Q: What is the purpose of a clinical trial?
A: Most clinical trials are designed to ask a question that hasn't been answered yet such as, "Does a certain medicine cure a disease, or make some of the symptoms go away?" The results help us learn which treatments are currently most effective for certain diseases.
For cancer in particular, medical research is very important. Clinical trials test the efficacy of new medications, evaluate new approaches designed to minimize long-term effects, and provide treatments to preserve quality of life during and after treatment.
Q: Why should my child enroll in a clinical trial?
A: Most pediatric cancers are treated at major medical institutions, which use state-of-the-art treatments. Many of these treatments are based on clinical trials. Clinical trials rely on scientific findings to investigate the newest medications and most advanced procedures to treat childhood cancer.
Doctors recommend what they believe will be the best treatment. In many cases, your child may receive the best care possible by following a plan outlined in a clinical trial.
Q: What if I want to remove my child from a clinical trial?
A: Participation in clinical trials is completely voluntary. Before we begin treating your child on the trial, we will fully explain all parts of the treatment plan and fill out formal consent forms. You may remove your child from the medical study at any time.
Q: Are there long-term benefits of clinical trials?
A: Clinical trials are important in the long-term treatment of childhood cancer, and discoveries made years ago through clinical trials are now the standard of care for many of the curable cancers. By participating in a trial, your child will help us develop improved treatments for future children with the same condition.
Q: How can I obtain additional information?
A: To help patients and families understand more about clinical trials, Dana-Farber Cancer Institute produced an informational video called "Entering a Clinical Trial: is it right for you?" The video explains how to evaluate, enroll and participate in a cancer clinical trial. If the video does not answer your question, our doctors and nurses are available to address your concerns.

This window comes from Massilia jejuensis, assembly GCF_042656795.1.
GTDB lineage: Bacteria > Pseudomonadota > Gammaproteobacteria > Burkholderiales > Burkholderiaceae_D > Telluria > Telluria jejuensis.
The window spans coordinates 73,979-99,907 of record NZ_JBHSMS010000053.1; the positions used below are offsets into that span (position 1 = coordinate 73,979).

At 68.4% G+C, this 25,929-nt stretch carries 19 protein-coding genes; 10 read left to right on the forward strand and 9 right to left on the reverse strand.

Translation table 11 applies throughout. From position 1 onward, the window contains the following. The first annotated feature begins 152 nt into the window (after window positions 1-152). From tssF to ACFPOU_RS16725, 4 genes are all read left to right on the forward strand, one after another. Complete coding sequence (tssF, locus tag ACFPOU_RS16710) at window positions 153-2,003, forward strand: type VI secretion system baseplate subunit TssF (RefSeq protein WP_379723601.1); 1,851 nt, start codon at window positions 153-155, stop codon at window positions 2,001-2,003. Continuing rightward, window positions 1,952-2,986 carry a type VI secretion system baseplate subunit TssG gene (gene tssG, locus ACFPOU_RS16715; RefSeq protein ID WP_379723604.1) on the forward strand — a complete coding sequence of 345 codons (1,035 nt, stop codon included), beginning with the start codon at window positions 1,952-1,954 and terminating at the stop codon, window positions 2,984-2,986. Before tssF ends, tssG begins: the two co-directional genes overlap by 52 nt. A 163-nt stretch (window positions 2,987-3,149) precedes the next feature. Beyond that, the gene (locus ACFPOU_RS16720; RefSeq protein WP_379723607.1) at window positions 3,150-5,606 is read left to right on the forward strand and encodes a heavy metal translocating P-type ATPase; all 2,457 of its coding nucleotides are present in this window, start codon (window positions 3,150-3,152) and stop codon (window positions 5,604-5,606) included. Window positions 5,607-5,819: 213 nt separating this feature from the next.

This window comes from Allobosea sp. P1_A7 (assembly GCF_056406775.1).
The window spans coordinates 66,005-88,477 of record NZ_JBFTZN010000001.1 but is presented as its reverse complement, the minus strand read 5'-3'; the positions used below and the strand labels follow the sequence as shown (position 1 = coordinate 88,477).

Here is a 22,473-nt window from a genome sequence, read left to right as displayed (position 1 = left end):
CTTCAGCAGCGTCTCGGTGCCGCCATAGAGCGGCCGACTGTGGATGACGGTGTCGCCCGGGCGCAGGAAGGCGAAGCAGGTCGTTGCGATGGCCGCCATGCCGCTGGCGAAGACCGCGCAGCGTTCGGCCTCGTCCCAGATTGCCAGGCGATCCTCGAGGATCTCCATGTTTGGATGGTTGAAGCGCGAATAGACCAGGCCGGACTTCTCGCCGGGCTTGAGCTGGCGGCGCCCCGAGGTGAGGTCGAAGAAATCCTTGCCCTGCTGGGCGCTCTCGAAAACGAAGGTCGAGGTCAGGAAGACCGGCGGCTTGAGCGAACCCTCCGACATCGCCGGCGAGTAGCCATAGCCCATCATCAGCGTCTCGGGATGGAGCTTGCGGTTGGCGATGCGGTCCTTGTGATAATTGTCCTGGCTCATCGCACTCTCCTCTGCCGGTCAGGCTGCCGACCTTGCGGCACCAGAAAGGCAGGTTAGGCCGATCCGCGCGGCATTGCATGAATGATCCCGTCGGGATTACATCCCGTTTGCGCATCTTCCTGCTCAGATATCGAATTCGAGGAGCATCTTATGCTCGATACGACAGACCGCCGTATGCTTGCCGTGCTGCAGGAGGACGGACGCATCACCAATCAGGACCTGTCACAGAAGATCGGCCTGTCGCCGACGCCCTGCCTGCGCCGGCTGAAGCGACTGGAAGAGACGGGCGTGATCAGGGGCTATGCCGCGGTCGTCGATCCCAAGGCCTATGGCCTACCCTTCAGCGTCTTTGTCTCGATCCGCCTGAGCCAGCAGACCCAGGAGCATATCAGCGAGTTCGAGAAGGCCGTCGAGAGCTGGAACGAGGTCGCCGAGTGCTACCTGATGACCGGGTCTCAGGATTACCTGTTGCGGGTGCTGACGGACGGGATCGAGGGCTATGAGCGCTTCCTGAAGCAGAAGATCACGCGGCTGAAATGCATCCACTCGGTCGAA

Types of clinical trials
How are clinical trials categorized?
Clinical trials are categorized as Phase III, II or I. Classification depends on the purpose of the study and determines the total number of patients who may receive treatment on that clinical trial. Newly-diagnosed patients are often treated using a Phase III trial.
Phase III studies compare the new treatment to a standard (current, state-of-the-art) treatment. At the beginning of the study, doctors don't know if the new treatment is better than the standard treatment. Phase III trials typically enroll hundreds of patients, and are carried out in treatment centers nationwide. If a drug successfully completes the Phase III level of testing, the pharmaceutical company that makes it can apply for FDA approval for this use.
In cases when the standard of care or Phase III treatment is not effective, your child's healthcare team may recommend a Phase II trial.
Phase II studies investigate whether the new treatment works for a specific type of cancer. They also continue to evaluate the safety of the treatment. It is important to realize that it is not yet known whether a Phase II drug will be effective against your cancer. Phase II studies generally enroll no more than 100 people.
If the standard of care, or a Phase III or Phase II treatment does not deliver positive results, your child's primary oncologist may suggest enrolling your child on a Phase I study.
Phase I Studies primarily evaluate:
- the safety of a new drug
- how much and how often the drug needs to be given
- what the side effects of the new drug are
This is the first level of testing for a new drug or a known drug given in a new way, but is generally based on laboratory testing or the safe dose of a similar drug given to other people. Very few patients are enrolled on Phase I trials and they are available only through select programs.
Two important aspects of Phase I trials are that:
- Medications used in pediatric cancer clinical trials have usually been tested in adult trials before they are used in children. However, because you/your child might be one of the first pediatric patients in the world to receive the new drug, the side effects in children may not be known.
- Although this drug has shown promise in the laboratory or in adults, it is not known if it will work against your cancer.
If our physicians recommend enrolling your child on any clinical trial, they will explain its purpose, benefits, possible side effects and answer any questions you or your child have. You will also have to sign a consent form before any treatment begins.
|Back to School program|
|At age 11, Ronald (R.J.) Agostinelli was diagnosed with acute lymphoblastic leukemia, a cancer of the white blood cells. He missed seven months of elementary school while having chemotherapy. Here, R.J. talks about what it was like returning to his class after a long absence.|
|Have questions about some of the terms mentioned on this page? Visit our Cancer Care Center Glossary for more information.|